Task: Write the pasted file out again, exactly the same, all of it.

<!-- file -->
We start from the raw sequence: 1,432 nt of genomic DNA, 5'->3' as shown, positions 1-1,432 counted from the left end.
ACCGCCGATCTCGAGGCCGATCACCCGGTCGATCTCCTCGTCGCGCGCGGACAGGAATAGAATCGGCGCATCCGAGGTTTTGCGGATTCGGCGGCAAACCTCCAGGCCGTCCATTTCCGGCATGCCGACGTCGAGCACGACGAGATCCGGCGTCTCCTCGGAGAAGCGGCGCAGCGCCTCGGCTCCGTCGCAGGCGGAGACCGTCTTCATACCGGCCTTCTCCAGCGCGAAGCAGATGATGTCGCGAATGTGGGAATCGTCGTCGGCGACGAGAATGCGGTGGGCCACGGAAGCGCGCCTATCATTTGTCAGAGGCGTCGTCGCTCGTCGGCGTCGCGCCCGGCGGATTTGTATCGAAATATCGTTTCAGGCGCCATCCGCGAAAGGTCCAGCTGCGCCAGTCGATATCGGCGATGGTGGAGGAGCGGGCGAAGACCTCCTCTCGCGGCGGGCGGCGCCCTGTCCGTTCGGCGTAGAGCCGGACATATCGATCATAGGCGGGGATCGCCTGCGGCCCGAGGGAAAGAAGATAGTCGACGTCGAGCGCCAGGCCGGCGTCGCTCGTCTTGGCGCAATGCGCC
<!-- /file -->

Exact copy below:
We start from the raw sequence: 1,432 nt of genomic DNA, 5'->3' as shown, positions 1-1,432 counted from the left end.
ACCGCCGATCTCGAGGCCGATCACCCGGTCGATCTCCTCGTCGCGCGCGGACAGGAATAGAATCGGCGCATCCGAGGTTTTGCGGATTCGGCGGCAAACCTCCAGGCCGTCCATTTCCGGCATGCCGACGTCGAGCACGACGAGATCCGGCGTCTCCTCGGAGAAGCGGCGCAGCGCCTCGGCTCCGTCGCAGGCGGAGACCGTCTTCATACCGGCCTTCTCCAGCGCGAAGCAGATGATGTCGCGAATGTGGGAATCGTCGTCGGCGACGAGAATGCGGTGGGCCACGGAAGCGCGCCTATCATTTGTCAGAGGCGTCGTCGCTCGTCGGCGTCGCGCCCGGCGGATTTGTATCGAAATATCGTTTCAGGCGCCATCCGCGAAAGGTCCAGCTGCGCCAGTCGATATCGGCGATGGTGGAGGAGCGGGCGAAGACCTCCTCTCGCGGCGGGCGGCGCCCTGTCCGTTCGGCGTAGAGCCGGACATATCGATCATAGGCGGGGATCGCCTGCGGCCCGAGGGAAAGAAGATAGTCGACGTCGAGCGCCAGGCCGGCGTCGCTCGTCTTGGCGCAATGCGCC